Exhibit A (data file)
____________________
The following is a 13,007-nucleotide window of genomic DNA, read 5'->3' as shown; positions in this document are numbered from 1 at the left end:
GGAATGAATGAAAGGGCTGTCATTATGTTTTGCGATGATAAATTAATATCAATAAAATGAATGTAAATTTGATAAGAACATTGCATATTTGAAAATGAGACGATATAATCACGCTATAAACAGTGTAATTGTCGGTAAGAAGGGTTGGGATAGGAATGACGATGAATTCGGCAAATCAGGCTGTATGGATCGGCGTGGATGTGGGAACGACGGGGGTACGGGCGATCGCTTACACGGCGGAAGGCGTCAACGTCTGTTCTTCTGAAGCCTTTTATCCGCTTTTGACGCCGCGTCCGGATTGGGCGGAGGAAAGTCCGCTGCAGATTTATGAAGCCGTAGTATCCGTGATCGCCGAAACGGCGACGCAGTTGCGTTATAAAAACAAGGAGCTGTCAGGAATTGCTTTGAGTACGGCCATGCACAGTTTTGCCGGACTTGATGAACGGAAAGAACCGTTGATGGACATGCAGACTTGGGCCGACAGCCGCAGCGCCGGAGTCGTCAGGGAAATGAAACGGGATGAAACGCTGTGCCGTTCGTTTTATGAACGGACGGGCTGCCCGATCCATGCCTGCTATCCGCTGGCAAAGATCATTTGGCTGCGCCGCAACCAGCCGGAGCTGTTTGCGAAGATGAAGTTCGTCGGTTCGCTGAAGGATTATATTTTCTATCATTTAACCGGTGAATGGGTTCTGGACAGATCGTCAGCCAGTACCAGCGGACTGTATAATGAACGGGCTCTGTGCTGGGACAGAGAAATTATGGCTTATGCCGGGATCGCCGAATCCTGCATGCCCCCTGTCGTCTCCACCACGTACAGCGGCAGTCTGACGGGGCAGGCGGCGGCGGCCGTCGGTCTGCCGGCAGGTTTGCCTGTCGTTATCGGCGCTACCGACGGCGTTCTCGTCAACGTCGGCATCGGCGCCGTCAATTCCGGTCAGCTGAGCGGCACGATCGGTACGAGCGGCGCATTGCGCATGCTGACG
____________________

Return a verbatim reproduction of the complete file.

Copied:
The following is a 13,007-nucleotide window of genomic DNA, read 5'->3' as shown; positions in this document are numbered from 1 at the left end:
GGAATGAATGAAAGGGCTGTCATTATGTTTTGCGATGATAAATTAATATCAATAAAATGAATGTAAATTTGATAAGAACATTGCATATTTGAAAATGAGACGATATAATCACGCTATAAACAGTGTAATTGTCGGTAAGAAGGGTTGGGATAGGAATGACGATGAATTCGGCAAATCAGGCTGTATGGATCGGCGTGGATGTGGGAACGACGGGGGTACGGGCGATCGCTTACACGGCGGAAGGCGTCAACGTCTGTTCTTCTGAAGCCTTTTATCCGCTTTTGACGCCGCGTCCGGATTGGGCGGAGGAAAGTCCGCTGCAGATTTATGAAGCCGTAGTATCCGTGATCGCCGAAACGGCGACGCAGTTGCGTTATAAAAACAAGGAGCTGTCAGGAATTGCTTTGAGTACGGCCATGCACAGTTTTGCCGGACTTGATGAACGGAAAGAACCGTTGATGGACATGCAGACTTGGGCCGACAGCCGCAGCGCCGGAGTCGTCAGGGAAATGAAACGGGATGAAACGCTGTGCCGTTCGTTTTATGAACGGACGGGCTGCCCGATCCATGCCTGCTATCCGCTGGCAAAGATCATTTGGCTGCGCCGCAACCAGCCGGAGCTGTTTGCGAAGATGAAGTTCGTCGGTTCGCTGAAGGATTATATTTTCTATCATTTAACCGGTGAATGGGTTCTGGACAGATCGTCAGCCAGTACCAGCGGACTGTATAATGAACGGGCTCTGTGCTGGGACAGAGAAATTATGGCTTATGCCGGGATCGCCGAATCCTGCATGCCCCCTGTCGTCTCCACCACGTACAGCGGCAGTCTGACGGGGCAGGCGGCGGCGGCCGTCGGTCTGCCGGCAGGTTTGCCTGTCGTTATCGGCGCTACCGACGGCGTTCTCGTCAACGTCGGCATCGGCGCCGTCAATTCCGGTCAGCTGAGCGGCACGATCGGTACGAGCGGCGCATTGCGCATGCTGACG